Hands on: Samsung Ativ Book 9 Spin review

This featherweight 3K Ultrabook asks for your top dollar

What is a hands on review?
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Our Early Verdict

Lightweight, high in resolution and performance, Samsung's latest Ativ Book 9 Spin delivers on everything you want from an Ultrabook with an extra hybridization feature.

For

  • Featherweight frame
  • Incredibly thin
  • Stunning 4K screen

Against

  • A bit expensive
  • Limited customization options
  • Mushy keyboard

2015 might as well be the year of the 2-in-1 laptop with all the stunning new devices we're seeing, including the Surface Book and the HP Spectre x360. With that in mind, it seems fitting that Samsung has introduced its first ever convertible notebook, the Ativ Book 9 Spin.

The Spin isn't breaking new ground with a back-flipping screen that enables it to transform into tablet, but the head-spinningly thin frame is something you have to behold. Measuring just 0.59 inches (14.99mm), it's skinnier than most traditional laptops, besting even the 0.68-inch (17mm) MacBook Air in this regard.

In terms of weight, the Ativ Book 9 Spin is also 0.9 pounds lighter (weighing just 2.87 pounds or 1.3kg) than Apple's ultra-light laptop. And amazingly, it's able to do all this while sporting faster processors and a much higher-resolution display.

Samsung Ativ Book 9 Spin

Design

The Samsung Ativ Book 9 Spin is built like a razor, with a sharp front edge and made entirely out of aluminum. The shell has a dark blue, almost black, paint job that helps moderate the brushed finish's tendency to pick up fingerprints. Still, you'll find yourself wiping down this machine often.

Overall, the 13.3-inch laptop follows the Ativ design aesthetic set by the Ativ Book 9 before it, and the 2014 model before that. If you never attempted to tilt the screen past 130 degrees you'd never guess it was a convertible laptop - and that's a good thing.

Just below the screen there's an extra flap of metal that creates a solid transition between the screen and the keyboard deck by drooping over the gap between the laptop's two sections. When the screen is folded back, this same aluminum offshoot can be used as a small hand grip to help you hold up the 13-inch tablet.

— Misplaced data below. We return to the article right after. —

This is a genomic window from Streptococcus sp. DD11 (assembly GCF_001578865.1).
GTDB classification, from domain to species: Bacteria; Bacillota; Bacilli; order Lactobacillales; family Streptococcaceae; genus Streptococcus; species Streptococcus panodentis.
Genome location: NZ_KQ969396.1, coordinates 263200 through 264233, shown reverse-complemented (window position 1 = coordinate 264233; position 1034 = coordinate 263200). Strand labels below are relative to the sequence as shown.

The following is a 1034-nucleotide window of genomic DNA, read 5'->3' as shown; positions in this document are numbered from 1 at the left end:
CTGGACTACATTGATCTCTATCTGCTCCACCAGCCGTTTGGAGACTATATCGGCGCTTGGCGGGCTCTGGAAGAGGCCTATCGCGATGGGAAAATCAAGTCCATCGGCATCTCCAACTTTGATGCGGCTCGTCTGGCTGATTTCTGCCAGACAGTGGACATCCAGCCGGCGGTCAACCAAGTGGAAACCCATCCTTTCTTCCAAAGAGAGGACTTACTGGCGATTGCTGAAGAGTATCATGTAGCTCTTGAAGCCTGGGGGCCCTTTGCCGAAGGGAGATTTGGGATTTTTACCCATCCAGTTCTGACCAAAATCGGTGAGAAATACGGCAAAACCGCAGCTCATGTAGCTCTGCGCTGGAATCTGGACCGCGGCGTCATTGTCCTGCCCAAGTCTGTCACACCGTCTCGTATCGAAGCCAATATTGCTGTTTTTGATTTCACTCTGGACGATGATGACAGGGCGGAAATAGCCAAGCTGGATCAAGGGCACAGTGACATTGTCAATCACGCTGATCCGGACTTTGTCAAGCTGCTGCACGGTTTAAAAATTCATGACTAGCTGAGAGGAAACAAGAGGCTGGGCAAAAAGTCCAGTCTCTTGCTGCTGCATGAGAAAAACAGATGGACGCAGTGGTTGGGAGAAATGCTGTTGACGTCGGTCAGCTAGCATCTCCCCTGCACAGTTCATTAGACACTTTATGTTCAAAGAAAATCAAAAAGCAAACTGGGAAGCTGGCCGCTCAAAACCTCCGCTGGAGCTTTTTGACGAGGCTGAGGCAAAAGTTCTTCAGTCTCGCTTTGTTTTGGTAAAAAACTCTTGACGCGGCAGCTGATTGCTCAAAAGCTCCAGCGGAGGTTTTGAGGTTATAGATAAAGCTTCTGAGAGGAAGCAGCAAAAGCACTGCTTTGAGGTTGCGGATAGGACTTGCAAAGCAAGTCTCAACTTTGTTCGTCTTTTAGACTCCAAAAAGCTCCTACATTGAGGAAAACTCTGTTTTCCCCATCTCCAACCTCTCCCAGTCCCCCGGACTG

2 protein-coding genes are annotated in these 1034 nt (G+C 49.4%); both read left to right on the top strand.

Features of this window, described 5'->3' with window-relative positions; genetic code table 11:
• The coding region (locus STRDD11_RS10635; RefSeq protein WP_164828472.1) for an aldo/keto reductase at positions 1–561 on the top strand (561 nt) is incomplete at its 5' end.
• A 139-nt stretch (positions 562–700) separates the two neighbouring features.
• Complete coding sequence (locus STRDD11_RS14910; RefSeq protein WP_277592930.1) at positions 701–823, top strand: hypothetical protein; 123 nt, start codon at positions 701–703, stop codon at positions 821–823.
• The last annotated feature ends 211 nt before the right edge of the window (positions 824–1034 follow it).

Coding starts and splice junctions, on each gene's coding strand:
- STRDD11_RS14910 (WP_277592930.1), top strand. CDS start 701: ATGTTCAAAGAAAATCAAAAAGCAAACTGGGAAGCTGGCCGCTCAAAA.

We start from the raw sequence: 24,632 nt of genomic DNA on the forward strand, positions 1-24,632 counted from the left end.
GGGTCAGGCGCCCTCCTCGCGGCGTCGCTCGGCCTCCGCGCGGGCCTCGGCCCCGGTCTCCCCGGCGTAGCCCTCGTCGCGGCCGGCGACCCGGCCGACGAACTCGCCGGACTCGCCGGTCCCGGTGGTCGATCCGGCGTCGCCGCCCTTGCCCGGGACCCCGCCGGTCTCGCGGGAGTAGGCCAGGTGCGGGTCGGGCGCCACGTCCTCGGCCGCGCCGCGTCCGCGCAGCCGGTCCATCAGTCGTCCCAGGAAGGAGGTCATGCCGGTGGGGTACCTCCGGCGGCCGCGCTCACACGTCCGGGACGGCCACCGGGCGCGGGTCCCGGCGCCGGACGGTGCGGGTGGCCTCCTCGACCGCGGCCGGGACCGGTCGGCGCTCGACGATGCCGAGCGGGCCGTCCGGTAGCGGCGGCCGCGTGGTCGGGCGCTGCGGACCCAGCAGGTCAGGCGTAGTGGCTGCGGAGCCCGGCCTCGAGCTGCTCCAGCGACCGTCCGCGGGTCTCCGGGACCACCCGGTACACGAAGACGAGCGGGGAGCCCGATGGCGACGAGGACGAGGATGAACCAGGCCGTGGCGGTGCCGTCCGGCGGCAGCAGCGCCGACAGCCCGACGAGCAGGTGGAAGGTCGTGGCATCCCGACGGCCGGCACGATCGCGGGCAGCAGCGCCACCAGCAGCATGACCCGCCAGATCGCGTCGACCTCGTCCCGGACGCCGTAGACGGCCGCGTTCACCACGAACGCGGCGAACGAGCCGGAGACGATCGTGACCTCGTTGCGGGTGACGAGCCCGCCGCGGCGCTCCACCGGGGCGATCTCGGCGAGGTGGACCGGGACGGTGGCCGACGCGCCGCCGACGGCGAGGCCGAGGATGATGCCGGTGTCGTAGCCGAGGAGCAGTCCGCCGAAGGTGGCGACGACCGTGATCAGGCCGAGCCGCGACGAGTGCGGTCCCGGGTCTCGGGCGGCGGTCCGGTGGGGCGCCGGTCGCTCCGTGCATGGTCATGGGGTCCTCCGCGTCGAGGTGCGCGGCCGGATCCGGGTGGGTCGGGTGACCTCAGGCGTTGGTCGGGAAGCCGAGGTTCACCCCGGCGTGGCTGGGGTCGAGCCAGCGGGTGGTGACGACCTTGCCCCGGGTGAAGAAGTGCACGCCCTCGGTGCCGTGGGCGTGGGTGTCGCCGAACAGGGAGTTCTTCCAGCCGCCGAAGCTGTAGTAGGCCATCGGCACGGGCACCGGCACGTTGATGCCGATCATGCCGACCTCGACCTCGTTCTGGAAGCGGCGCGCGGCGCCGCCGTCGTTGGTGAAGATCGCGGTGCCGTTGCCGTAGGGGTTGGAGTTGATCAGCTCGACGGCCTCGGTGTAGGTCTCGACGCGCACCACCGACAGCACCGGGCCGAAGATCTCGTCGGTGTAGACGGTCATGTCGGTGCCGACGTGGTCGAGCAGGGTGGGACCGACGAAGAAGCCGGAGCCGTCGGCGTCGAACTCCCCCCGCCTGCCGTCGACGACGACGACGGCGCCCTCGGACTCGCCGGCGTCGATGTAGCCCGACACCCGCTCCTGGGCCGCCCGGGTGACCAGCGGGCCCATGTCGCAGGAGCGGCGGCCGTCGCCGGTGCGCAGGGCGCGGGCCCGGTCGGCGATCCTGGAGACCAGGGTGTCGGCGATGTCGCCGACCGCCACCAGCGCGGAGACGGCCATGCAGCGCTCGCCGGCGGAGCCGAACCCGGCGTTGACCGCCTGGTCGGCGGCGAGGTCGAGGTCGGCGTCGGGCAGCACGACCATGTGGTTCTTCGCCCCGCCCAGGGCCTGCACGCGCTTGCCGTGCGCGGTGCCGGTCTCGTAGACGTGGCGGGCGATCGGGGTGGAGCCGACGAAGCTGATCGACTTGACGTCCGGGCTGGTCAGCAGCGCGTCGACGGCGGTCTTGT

Samsung Ativ Book 9 Spin

Unfortunately, due to this design you'll invariably end up mashing on the Spin's keys while toting the device around as a slate. However, it feels like it's sturdy enough to take the punishment.

The 13-inch convertible is also perfectly usable as a regular laptop. The trackpad literally spans across the bottom two-thirds of the device: meanwhile, the keyboard stretches over the entire width of the device with spacious island keys.

The only thing not to like is that the keys offer only about 2mm of travel, while feeling a bit too mushy for a satisfying typing experience.

Samsung Ativ Book 9 Spin

One for resolution lovers

The other big change is the QHD+ screen. Samsung's Ativ has been steadily bumping up in resolution with each iteration, and this year it finally returns to its previous 3,200 x 1,800-pixel glory.

Aside from completely one-upping the 1,440 x 900 MacBook Air, the high-res screen is an absolute necessity for viewing 4K video content. Even with non-ultra high-definition content, the screen makes everything pop thanks to its ability to produce stunningly vibrant colors.

Years ago the Samsung Ativ Book 9 Plus sported the same QHD+ resolution, but Samsung slipped back to full HD panels to extend battery life. Now, thanks to Intel's much more efficient and smaller Skylake processor, this latest addition to the Ativ line should deliver up to 7.3 hours of battery life.

Samsung Ativ Book 9 Spin

A fair price for the high-end

Internally, the Spin specifically comes sporting a 2.5GHz Intel i7-6500U processor with 8GB of RAM and a 256GB SSD. It's all standard fare for a 13-inch convertible laptop in every regard except for price, and this little beauty will ring you up for $1,399 (about £919, AU$1,958) when it releases later this month.

That's running a bit high even for an Ultrabook, but it's still cheaper than getting a comparably outfitted 13-inch MacBook Air for $1,449 (£1,209, AU$A$2,249) or the Dell XPS 13 for $1,649 (£1,149, AU$2,499).

Unfortunately, Samsung hasn't announced any lower-end configurations, so if you like the Book 9 Spin's design you'll have to pay top dollar to get it.

What is a hands on review?

'Hands on reviews' are a journalist's first impressions of a piece of kit based on spending some time with it. It may be just a few moments, or a few hours. The important thing is we have been able to play with it ourselves and can give you some sense of what it's like to use, even if it's only an embryonic view. For more information, see TechRadar's Reviews Guarantee.